How can a chronic illness affect my risk for depression?

Erika Schwartz, MD
Internal Medicine
Chronic illnesses are very often the cause of depression. The risk for depression is high in people diagnosed with chronic illness. To avoid adding another diagnosis to your chronic disease, you must focus on finding a good support group that does not focus on negative issues and work with physicians that do not scare you into getting depressed. Family and friend support are also key and a good therapist may be what the doctor ordered for you to work out the issues associated with the diagnosis of a chronic illness.
Serious illness such as heart disease, diabetes or cancer sends some into depression. First the medications required can cause hormonal changes that effect mood. If the disease prevents you from eating and exercising optimally, negative moods can descend as well. Most of all, however, the onset of serious illness can cause a level of stress, fear and sadness that affects even the most upbeat. Anti-depressant medication can help you face the challenges that lay ahead. Check with your doctor to make it safe to take the mood medications with your other medications.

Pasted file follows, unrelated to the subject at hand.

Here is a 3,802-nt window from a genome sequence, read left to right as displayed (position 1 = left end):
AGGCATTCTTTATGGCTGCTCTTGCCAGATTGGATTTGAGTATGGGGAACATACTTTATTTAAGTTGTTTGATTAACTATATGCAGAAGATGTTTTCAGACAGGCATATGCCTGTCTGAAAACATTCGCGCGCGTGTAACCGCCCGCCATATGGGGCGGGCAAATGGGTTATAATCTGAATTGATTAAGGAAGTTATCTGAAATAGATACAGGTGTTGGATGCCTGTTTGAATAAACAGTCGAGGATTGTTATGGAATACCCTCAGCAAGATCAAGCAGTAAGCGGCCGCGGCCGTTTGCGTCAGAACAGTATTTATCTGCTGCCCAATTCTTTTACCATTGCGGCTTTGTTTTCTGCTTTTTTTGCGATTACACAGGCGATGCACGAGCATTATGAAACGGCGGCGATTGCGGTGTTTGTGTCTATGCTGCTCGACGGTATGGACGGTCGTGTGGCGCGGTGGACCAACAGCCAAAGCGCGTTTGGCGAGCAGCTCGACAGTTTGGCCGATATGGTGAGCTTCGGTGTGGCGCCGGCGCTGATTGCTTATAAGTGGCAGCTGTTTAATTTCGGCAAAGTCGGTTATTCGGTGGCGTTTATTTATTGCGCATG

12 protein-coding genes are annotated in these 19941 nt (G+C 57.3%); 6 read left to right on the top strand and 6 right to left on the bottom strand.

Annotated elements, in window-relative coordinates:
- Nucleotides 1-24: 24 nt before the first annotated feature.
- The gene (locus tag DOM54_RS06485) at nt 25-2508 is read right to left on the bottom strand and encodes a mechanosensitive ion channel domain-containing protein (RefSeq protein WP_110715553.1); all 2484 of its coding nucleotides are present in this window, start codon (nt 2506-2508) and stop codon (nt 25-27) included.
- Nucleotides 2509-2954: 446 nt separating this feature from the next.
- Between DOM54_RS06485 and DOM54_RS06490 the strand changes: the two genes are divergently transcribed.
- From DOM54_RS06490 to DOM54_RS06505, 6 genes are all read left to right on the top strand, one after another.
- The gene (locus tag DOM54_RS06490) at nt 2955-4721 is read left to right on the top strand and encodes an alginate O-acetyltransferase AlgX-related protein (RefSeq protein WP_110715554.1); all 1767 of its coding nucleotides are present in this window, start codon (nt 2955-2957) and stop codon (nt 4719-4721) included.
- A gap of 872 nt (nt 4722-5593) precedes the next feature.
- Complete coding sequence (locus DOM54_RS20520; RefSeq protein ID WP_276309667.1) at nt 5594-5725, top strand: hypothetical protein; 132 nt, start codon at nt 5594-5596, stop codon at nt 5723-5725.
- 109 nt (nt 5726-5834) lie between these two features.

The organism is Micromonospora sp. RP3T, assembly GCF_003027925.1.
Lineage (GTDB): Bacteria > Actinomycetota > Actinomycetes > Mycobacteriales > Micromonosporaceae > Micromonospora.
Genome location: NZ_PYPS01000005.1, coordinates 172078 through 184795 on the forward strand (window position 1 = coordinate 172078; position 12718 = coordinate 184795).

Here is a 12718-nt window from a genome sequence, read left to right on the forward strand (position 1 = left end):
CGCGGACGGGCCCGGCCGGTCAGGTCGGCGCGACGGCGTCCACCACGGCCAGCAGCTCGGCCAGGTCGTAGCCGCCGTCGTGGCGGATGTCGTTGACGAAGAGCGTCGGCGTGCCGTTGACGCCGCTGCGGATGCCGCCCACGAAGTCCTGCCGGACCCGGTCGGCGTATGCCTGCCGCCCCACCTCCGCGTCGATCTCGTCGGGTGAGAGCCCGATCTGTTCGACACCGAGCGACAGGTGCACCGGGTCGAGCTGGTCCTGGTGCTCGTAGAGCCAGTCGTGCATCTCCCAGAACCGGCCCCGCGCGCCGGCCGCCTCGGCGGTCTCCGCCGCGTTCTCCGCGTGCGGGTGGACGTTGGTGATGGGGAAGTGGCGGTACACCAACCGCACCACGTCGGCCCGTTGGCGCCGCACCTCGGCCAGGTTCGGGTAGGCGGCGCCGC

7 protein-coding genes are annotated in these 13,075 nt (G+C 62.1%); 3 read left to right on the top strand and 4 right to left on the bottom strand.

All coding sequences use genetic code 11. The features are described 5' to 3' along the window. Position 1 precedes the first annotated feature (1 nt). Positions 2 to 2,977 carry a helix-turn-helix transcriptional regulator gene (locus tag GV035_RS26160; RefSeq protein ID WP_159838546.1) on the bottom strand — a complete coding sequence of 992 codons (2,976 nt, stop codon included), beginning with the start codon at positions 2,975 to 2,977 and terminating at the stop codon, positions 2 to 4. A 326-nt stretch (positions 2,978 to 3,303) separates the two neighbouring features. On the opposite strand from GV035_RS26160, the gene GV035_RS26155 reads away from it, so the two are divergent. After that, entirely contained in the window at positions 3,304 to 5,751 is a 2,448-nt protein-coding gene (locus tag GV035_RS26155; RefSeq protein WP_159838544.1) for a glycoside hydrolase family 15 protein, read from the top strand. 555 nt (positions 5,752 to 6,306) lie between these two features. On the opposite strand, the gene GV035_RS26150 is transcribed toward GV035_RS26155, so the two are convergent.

Depression has often been referred to as a normal reaction to an abnormal situation. Therefore, it is not a surprise that depression is the most common complication of almost all chronic or serious medical conditions. Research has shown that depression often causes changes that can worsen a medical condition and reduce the needed energy necessary to cope with changes and treatment schedules, creating a vicious cycle of worsening physical and emotional symptoms.

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Important: This content reflects information from various individuals and organizations and may offer alternative or opposing points of view. It should not be used for medical advice, diagnosis or treatment. As always, you should consult with your healthcare provider about your specific health needs.